Movie Diary 9/28/2009

When I attend the Port Townsend Film Festival, I tend not to go to the movies very much. This is the ninth year I have gone to talk to classes at Port Townsend High School and participate in a few events at the fest and go to nice restaurants and sit in the sun. (It possibly shouldn’t be sunny in Port Townsend, Washington, in late September every year, but somehow it usually is.) This year I saw two movies; see tomorrow’s post for those.

Elsewise, along with the usual film-as-art talks at the high school, I moderated a talk with Cloris Leachman there one morning. “Moderated” is a somewhat absurd word in this context; I sat next to the Oscar-and-nine-time-Emmy-winner and pitched a few questions while marveling at the razor-sharp comic instincts and unflagging energy of this 83-year-old kook. Her anecdotes about how she created bits of business for herself in otherwise thankless roles demonstrated just how hard she’s worked, even if the results might look like off-the-cuff zaniness. She also corrected grammar in a slightly fearsome Frau Blucher manner, which was completely awesome. I observed two other Leachman sessions, including an outdoor Q&A where she used son George Englund, Jr., as a foil and played out at least a half-dozen running gags with unerring timing. She closed that session out with a performance of “A Wonderful Guy,” from South Pacific, one of my favorite Rodgers and Hammerstein songs, and very skillfully delivered even if she confessed she no longer had the high notes. (R&H put her in the lead for a month during the show’s original run.) After all that I was too worn out to get to the official “Very Special Evening With…”, where an indefatigable Leachman was interviewed by Robert Osborne.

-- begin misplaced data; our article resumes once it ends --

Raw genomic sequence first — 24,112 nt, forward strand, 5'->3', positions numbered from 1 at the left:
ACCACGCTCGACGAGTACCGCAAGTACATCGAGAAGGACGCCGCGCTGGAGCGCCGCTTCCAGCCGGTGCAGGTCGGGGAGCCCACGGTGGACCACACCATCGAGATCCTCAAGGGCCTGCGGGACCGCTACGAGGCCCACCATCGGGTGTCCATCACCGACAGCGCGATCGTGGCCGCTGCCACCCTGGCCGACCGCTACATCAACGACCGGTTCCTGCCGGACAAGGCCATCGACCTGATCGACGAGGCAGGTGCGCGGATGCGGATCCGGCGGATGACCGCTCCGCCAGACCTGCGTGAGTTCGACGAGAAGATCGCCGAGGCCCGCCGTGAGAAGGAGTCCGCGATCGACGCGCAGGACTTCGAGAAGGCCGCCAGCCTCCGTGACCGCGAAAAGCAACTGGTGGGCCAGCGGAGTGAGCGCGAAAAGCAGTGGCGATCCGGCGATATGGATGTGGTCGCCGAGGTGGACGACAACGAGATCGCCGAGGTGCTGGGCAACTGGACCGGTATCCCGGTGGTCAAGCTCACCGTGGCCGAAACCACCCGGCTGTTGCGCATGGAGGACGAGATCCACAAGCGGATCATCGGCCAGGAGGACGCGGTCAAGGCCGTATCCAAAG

Nice year, even though I didn’t get to many movies. Everybody spoke of the absence of the late Peter Simpson, for years the leader of the PTFF, as well we should have. I had two nice Q&As with Gabriel Figueroa Flores, the son of the legendary cinematographer Gabriel Figueroa; Flores has made a documentary, Portrait of Diego Rivera, about footage his father made of Rivera in 1949, a project never completed. He told some good stories about his father’s relationships with John Ford and Luis Bunuel, which I’ll try to get to in future postings someday.

Just saw the two films, but I did see part of An American in Paris projected on the outdoor screen on Taylor Street. People sitting on straw bales, and lining up for a movie at the Rose Theatre, and “‘Swonderful” playing out under the stars – another year in Port Townsend.